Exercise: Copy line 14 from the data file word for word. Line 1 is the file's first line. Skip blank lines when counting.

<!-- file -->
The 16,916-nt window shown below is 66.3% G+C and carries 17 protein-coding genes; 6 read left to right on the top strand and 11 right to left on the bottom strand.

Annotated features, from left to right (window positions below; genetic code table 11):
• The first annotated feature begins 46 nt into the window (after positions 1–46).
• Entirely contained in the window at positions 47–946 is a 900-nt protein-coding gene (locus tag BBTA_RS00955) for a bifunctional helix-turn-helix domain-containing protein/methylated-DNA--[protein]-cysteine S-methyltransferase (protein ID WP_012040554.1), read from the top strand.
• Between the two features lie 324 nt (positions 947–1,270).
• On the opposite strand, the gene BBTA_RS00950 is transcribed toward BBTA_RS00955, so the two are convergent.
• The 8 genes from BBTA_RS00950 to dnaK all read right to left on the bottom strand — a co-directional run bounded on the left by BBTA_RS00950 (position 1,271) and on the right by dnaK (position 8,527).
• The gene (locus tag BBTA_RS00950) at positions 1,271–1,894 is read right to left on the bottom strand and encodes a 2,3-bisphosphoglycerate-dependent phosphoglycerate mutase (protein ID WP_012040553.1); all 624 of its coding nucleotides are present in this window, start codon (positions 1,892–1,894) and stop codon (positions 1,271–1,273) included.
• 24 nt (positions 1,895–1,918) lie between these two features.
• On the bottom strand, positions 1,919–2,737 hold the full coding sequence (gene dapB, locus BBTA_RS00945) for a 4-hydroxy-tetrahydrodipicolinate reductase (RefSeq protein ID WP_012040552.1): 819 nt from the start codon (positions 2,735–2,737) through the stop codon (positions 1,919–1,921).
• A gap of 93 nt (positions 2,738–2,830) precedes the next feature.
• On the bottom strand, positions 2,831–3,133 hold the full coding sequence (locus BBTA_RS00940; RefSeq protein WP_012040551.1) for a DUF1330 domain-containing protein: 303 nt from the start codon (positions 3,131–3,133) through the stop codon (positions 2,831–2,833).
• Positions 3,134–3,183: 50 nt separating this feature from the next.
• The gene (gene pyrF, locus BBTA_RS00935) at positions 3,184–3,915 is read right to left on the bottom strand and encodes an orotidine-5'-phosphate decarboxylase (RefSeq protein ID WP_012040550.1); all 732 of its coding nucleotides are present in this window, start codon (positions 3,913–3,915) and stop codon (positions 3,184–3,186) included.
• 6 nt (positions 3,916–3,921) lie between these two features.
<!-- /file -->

• The gene (gene pyrF, locus BBTA_RS00935) at positions 3,184–3,915 is read right to left on the bottom strand and encodes an orotidine-5'-phosphate decarboxylase (RefSeq protein ID WP_012040550.1); all 732 of its coding nucleotides are present in this window, start codon (positions 3,913–3,915) and stop codon (positions 3,184–3,186) included.